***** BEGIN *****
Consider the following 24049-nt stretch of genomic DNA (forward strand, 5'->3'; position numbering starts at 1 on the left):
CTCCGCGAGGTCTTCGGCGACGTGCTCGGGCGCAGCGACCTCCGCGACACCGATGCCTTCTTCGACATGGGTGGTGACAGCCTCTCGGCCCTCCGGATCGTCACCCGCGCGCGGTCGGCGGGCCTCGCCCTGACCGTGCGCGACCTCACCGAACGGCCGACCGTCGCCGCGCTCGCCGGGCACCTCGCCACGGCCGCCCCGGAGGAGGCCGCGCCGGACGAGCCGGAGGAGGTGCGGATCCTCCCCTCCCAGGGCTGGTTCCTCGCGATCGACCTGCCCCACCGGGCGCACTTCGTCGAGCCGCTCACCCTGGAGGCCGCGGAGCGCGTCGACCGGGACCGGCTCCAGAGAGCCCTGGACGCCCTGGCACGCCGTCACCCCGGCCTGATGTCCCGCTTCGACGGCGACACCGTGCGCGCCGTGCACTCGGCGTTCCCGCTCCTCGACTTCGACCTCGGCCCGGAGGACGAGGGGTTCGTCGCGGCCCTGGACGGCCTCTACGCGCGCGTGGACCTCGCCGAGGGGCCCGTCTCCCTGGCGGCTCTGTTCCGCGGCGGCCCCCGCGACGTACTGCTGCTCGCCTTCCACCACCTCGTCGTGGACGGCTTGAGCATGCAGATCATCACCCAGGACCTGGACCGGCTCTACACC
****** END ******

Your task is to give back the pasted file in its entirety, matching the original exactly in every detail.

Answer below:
Consider the following 24049-nt stretch of genomic DNA (forward strand, 5'->3'; position numbering starts at 1 on the left):
CTCCGCGAGGTCTTCGGCGACGTGCTCGGGCGCAGCGACCTCCGCGACACCGATGCCTTCTTCGACATGGGTGGTGACAGCCTCTCGGCCCTCCGGATCGTCACCCGCGCGCGGTCGGCGGGCCTCGCCCTGACCGTGCGCGACCTCACCGAACGGCCGACCGTCGCCGCGCTCGCCGGGCACCTCGCCACGGCCGCCCCGGAGGAGGCCGCGCCGGACGAGCCGGAGGAGGTGCGGATCCTCCCCTCCCAGGGCTGGTTCCTCGCGATCGACCTGCCCCACCGGGCGCACTTCGTCGAGCCGCTCACCCTGGAGGCCGCGGAGCGCGTCGACCGGGACCGGCTCCAGAGAGCCCTGGACGCCCTGGCACGCCGTCACCCCGGCCTGATGTCCCGCTTCGACGGCGACACCGTGCGCGCCGTGCACTCGGCGTTCCCGCTCCTCGACTTCGACCTCGGCCCGGAGGACGAGGGGTTCGTCGCGGCCCTGGACGGCCTCTACGCGCGCGTGGACCTCGCCGAGGGGCCCGTCTCCCTGGCGGCTCTGTTCCGCGGCGGCCCCCGCGACGTACTGCTGCTCGCCTTCCACCACCTCGTCGTGGACGGCTTGAGCATGCAGATCATCACCCAGGACCTGGACCGGCTCTACACC